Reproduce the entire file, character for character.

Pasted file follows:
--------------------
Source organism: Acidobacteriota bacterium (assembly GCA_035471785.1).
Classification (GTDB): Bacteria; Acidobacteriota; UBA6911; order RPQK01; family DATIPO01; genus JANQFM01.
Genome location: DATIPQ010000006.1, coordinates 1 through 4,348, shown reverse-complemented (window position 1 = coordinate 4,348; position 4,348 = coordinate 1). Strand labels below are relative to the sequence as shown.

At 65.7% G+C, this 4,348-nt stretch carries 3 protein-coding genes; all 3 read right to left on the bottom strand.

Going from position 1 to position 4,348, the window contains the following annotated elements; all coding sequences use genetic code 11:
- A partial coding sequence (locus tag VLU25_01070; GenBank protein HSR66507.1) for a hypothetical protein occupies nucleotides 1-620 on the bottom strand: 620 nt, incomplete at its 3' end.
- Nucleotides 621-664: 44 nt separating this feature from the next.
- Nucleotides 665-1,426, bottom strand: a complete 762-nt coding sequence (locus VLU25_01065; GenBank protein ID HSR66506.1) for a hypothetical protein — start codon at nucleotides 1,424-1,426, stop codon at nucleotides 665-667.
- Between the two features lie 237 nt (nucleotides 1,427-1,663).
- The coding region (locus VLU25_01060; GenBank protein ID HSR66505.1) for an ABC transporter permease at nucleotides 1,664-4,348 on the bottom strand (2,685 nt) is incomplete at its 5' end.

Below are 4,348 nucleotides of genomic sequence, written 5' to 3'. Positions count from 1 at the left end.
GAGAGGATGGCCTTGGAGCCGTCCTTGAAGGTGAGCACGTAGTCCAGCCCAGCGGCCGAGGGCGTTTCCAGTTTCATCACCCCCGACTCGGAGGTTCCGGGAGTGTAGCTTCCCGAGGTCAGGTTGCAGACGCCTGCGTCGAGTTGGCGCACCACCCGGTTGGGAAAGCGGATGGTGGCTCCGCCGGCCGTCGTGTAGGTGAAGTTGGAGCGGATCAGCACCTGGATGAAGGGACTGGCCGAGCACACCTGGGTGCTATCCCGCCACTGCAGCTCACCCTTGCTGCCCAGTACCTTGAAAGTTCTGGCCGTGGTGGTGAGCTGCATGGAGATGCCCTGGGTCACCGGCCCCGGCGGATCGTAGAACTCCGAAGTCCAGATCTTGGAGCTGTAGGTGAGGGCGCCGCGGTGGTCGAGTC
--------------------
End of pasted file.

Source organism: Acidobacteriota bacterium (assembly GCA_035471785.1).
Classification (GTDB): Bacteria; Acidobacteriota; UBA6911; order RPQK01; family DATIPO01; genus JANQFM01.
Genome location: DATIPQ010000006.1, coordinates 1 through 4,348, shown reverse-complemented (window position 1 = coordinate 4,348; position 4,348 = coordinate 1). Strand labels below are relative to the sequence as shown.

At 65.7% G+C, this 4,348-nt stretch carries 3 protein-coding genes; all 3 read right to left on the bottom strand.

Going from position 1 to position 4,348, the window contains the following annotated elements; all coding sequences use genetic code 11:
- A partial coding sequence (locus tag VLU25_01070; GenBank protein HSR66507.1) for a hypothetical protein occupies nucleotides 1-620 on the bottom strand: 620 nt, incomplete at its 3' end.
- Nucleotides 621-664: 44 nt separating this feature from the next.
- Nucleotides 665-1,426, bottom strand: a complete 762-nt coding sequence (locus VLU25_01065; GenBank protein ID HSR66506.1) for a hypothetical protein — start codon at nucleotides 1,424-1,426, stop codon at nucleotides 665-667.
- Between the two features lie 237 nt (nucleotides 1,427-1,663).
- The coding region (locus VLU25_01060; GenBank protein ID HSR66505.1) for an ABC transporter permease at nucleotides 1,664-4,348 on the bottom strand (2,685 nt) is incomplete at its 5' end.

Below are 4,348 nucleotides of genomic sequence, written 5' to 3'. Positions count from 1 at the left end.
GAGAGGATGGCCTTGGAGCCGTCCTTGAAGGTGAGCACGTAGTCCAGCCCAGCGGCCGAGGGCGTTTCCAGTTTCATCACCCCCGACTCGGAGGTTCCGGGAGTGTAGCTTCCCGAGGTCAGGTTGCAGACGCCTGCGTCGAGTTGGCGCACCACCCGGTTGGGAAAGCGGATGGTGGCTCCGCCGGCCGTCGTGTAGGTGAAGTTGGAGCGGATCAGCACCTGGATGAAGGGACTGGCCGAGCACACCTGGGTGCTATCCCGCCACTGCAGCTCACCCTTGCTGCCCAGTACCTTGAAAGTTCTGGCCGTGGTGGTGAGCTGCATGGAGATGCCCTGGGTCACCGGCCCCGGCGGATCGTAGAACTCCGAAGTCCAGATCTTGGAGCTGTAGGTGAGGGCGCCGCGGTGGTCGAGTC